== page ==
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In a previous question about overriding Time.now, I was working toward a solution of faking clock synchronization across all machines connecting to a given database. Overriding Time.now seemed the best way for the approach I was taking, however:

It appears as though I could get the result I was after via a much simpler line. If I can get the SQL server's current time, my life will be much simpler.

On each machine, I can do something like; Record create, examine creation_time in Record, Record delete, but if there is something simpler, I'll take it.

I've seen SELECT GETDATE() (oracle) and SELECT NOW() (mysql) and like forms. The people that review my code are unlikely to like direct-to-sql calls. I really need something through rails - if it exists.

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So if you just need to synch to anytime and you don't want to query a database but you want to get the time there. Why does it have to be THAT server wouldn't ANY single clock defined as the standard work? –  Mark Brady Nov 13 '08 at 21:37
    
Considering that I plan to have a dozen machines all working in this system and the only unifying point among them is the connection to the SQL server via active record, it seems unlikely that any easier synch mechanism could exist than using that server's time, if an easy access exists. =] –  Sniggerfardimungus Nov 13 '08 at 23:08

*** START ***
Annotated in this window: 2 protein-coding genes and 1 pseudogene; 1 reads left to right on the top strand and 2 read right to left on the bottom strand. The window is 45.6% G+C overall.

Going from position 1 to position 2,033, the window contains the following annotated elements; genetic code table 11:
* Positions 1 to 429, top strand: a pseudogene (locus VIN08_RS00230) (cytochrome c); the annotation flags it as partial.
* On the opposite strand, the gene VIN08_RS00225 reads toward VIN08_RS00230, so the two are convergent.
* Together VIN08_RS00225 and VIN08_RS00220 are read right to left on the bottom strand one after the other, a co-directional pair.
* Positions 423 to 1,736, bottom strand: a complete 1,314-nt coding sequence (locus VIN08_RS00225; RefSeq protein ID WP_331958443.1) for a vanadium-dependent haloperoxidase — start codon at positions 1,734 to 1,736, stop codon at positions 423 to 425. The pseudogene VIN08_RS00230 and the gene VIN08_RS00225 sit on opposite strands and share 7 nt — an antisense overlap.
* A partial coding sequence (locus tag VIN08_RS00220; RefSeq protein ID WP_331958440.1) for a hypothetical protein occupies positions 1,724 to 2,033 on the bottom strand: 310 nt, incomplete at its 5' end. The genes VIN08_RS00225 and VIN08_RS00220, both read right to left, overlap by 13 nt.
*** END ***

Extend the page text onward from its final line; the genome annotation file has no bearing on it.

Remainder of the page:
Have you heard of NTP? –  Mark Brady Nov 14 '08 at 16:52
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1 Answer

up vote 2 down vote accepted

SELECT GetDate() would yield the current time from SQL Server

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That's fine in Oracle, but not in MySQL. And for the sake of clean code, I'd rather do this through a rails interface than an implementation-specific one, if at all possible. –  Sniggerfardimungus Nov 13 '08 at 21:17
    
That doesn't work in Oracle... not sure why you'd say that. You said, "If I can get the SQL server's current time, my life will be much simpler" That's how you get SQL Server's Current time. –  Mark Brady Nov 13 '08 at 21:24
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